The Kharsawan massacre of 1948

News Excerpt:

Adivasis from Jharkhand’s Kolhan region observe January 1 as a day of mourning and remembrance.

Historical background:

  • In 1912, the Bengal Presidency was partitioned to create Bihar and Orissa Province.
    • However, this new province had a large Adivasi population with its distinct culture and many grievances with both the British and non-tribal populations.
  • Thus, in 1912 itself, the demand for a separate tribal state was articulated for the first time at St Columba’s College, Hazaribagh.
  • The Simon Commission, mandated to report on constitutional reforms in India, gave it official credence in 1930.
    • It deemed Bihar and Orissa the most artificial Indian province, as it unified three distinct areas with varying physical, social, linguistic, and cultural characteristics under a single administration.
  • While Orissa was carved out in 1936, Adivasis’ demands remained unheard.
  • In 1938, the Adivasi Mahasabha was formed to continue the struggle, with Jaipal Singh Munda (1903-70), former captain of the Indian hockey team, emerging as its tallest leader.

Issue of Kharsawan’s merger with Orissa:

  • Kharsawan was a small princely state lying to the west of Jamshedpur.
  • At the time of Independence, Kharsawan, alongside 24 other princely states in eastern India, decided to accede to the Union of India and join the state of Orissa.
    • After all, Kharsawan and neighboring Saraikela (which today form the Seraikela Kharsawan district in Jharkhand) had more Odia speakers than Hindi speakers.
  • However, most Adivasis did not support this merger. They also did not want to join Bihar — the alternative option.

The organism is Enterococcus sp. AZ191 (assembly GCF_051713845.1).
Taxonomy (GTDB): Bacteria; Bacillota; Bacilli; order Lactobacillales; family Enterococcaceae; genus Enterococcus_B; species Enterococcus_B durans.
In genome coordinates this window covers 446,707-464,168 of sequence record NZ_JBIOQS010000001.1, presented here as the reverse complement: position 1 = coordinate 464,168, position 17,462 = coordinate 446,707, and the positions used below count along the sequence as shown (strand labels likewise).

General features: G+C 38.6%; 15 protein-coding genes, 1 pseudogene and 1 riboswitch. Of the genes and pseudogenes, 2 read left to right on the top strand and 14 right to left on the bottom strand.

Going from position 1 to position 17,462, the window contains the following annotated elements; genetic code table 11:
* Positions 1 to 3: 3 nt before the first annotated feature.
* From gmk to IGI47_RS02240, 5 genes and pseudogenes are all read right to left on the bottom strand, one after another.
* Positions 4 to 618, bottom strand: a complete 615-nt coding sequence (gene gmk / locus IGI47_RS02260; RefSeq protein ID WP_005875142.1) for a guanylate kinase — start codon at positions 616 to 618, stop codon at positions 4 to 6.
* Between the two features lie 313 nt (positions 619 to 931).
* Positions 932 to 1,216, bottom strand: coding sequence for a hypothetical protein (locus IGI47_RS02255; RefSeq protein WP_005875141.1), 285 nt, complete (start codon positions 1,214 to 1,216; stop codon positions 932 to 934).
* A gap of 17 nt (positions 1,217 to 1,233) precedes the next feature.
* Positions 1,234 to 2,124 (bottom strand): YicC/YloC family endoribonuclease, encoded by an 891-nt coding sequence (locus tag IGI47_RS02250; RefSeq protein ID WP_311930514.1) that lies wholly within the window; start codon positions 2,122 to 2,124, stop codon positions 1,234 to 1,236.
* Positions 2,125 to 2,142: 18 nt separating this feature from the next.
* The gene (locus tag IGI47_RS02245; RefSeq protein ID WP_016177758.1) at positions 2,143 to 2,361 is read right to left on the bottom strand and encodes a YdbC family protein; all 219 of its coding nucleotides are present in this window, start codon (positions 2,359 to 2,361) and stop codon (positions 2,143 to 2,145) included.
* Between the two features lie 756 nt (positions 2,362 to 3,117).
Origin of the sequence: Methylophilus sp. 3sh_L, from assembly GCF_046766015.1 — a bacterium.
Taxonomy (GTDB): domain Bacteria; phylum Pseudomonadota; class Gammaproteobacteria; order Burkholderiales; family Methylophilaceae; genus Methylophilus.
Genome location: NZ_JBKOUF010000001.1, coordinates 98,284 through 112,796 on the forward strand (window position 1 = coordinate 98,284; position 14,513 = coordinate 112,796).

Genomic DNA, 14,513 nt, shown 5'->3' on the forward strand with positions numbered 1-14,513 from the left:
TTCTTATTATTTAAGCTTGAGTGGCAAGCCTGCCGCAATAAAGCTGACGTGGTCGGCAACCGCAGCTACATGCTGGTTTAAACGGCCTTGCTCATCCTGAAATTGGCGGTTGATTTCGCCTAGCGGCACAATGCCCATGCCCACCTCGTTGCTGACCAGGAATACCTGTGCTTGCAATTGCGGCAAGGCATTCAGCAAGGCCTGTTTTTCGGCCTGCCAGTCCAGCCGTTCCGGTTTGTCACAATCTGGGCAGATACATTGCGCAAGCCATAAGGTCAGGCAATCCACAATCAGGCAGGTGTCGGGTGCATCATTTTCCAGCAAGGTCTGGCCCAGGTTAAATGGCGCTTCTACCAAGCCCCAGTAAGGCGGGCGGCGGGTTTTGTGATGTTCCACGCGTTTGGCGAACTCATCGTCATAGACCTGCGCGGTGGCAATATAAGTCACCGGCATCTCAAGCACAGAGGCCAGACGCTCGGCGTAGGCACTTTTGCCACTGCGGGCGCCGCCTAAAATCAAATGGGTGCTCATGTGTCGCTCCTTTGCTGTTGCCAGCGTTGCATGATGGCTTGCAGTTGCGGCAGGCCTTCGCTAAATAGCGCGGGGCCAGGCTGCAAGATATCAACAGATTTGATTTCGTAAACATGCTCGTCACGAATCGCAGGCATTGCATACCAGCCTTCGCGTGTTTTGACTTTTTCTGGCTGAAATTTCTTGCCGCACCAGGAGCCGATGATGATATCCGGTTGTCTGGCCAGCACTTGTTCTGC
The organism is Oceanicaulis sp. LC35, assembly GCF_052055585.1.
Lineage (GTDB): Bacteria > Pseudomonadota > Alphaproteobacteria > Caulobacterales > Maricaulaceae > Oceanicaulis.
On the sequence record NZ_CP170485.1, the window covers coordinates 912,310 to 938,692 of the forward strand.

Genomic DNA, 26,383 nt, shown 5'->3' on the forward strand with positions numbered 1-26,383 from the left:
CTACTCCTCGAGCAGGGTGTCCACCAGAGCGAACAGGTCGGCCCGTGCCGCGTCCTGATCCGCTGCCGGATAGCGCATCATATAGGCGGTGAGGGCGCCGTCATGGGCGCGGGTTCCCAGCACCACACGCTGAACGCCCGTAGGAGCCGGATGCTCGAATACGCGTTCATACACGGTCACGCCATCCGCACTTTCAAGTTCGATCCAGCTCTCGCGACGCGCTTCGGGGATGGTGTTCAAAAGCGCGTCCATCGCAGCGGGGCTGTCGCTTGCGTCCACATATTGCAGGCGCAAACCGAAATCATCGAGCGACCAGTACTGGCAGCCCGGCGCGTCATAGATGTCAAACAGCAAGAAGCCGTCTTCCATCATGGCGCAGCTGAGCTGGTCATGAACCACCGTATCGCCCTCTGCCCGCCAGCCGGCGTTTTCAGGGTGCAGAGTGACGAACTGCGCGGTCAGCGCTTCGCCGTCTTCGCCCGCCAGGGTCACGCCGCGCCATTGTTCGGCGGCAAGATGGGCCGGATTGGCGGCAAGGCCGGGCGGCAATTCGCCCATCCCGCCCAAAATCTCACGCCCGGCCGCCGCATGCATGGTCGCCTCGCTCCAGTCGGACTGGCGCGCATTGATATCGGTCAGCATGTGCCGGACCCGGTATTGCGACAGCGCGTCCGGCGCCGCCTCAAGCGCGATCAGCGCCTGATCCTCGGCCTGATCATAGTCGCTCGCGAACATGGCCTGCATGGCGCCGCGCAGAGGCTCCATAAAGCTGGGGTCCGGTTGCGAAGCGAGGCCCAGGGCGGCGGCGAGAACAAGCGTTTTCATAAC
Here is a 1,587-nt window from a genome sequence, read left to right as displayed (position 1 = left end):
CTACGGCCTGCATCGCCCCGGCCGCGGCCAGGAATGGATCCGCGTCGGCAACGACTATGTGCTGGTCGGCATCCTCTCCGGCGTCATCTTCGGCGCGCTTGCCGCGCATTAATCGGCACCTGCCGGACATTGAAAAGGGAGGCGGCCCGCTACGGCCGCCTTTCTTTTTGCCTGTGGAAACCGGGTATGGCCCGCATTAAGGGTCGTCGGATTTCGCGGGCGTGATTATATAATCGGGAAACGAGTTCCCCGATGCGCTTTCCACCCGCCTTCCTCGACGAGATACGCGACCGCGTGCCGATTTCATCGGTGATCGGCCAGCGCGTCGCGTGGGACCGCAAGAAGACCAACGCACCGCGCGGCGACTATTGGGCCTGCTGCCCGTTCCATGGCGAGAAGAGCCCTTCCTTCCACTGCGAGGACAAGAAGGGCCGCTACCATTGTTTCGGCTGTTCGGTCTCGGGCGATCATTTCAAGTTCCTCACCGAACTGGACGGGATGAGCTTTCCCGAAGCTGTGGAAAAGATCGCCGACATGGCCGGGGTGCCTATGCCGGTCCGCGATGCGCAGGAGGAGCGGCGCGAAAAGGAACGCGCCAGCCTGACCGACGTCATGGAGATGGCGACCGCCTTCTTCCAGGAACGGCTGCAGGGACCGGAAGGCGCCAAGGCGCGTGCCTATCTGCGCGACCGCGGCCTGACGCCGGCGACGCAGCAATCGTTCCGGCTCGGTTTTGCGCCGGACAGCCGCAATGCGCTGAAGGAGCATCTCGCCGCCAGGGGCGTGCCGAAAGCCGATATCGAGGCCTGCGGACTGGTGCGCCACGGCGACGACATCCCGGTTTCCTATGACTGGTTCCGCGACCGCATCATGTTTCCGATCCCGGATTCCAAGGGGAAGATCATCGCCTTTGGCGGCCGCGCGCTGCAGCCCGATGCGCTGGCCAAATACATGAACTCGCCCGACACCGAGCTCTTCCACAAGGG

• They wanted a separate Adivasi state.

Action in Kharsawan:

  • A huge meeting was called at Kharsawan on January 1, 1948, the day when the merger was to take place.
    • The 50,000-strong crowd gathered and raised their demands in Kharsawan.
      • However, due to some reason, Munda could not show up.
    • This was also the day of the weekly haat in the town.
      • Moreover, many more were shopping at the nearby haat.
  • Orissa military police had taken charge of law and order in the town.
    • It opened fire at the crowd gathered for a protest and the weekly haat (market), killing hundreds.

Aftermath and conclusion :

  • To date, there is no consensus regarding just how many lives were lost in the massacre.
    • The then-Orissa government confirmed only 35 dead.
  • There is also no clarity regarding who was responsible for ordering the massacre.
    • Several committees were made, and investigations were carried out, but no report came out.
  • Today, a memorial stands at the marketplace in Kharsawan.
  • It has been a “political pilgrimage” site in the state, with several state leaders visiting the memorial on New Year’s Day through the years.

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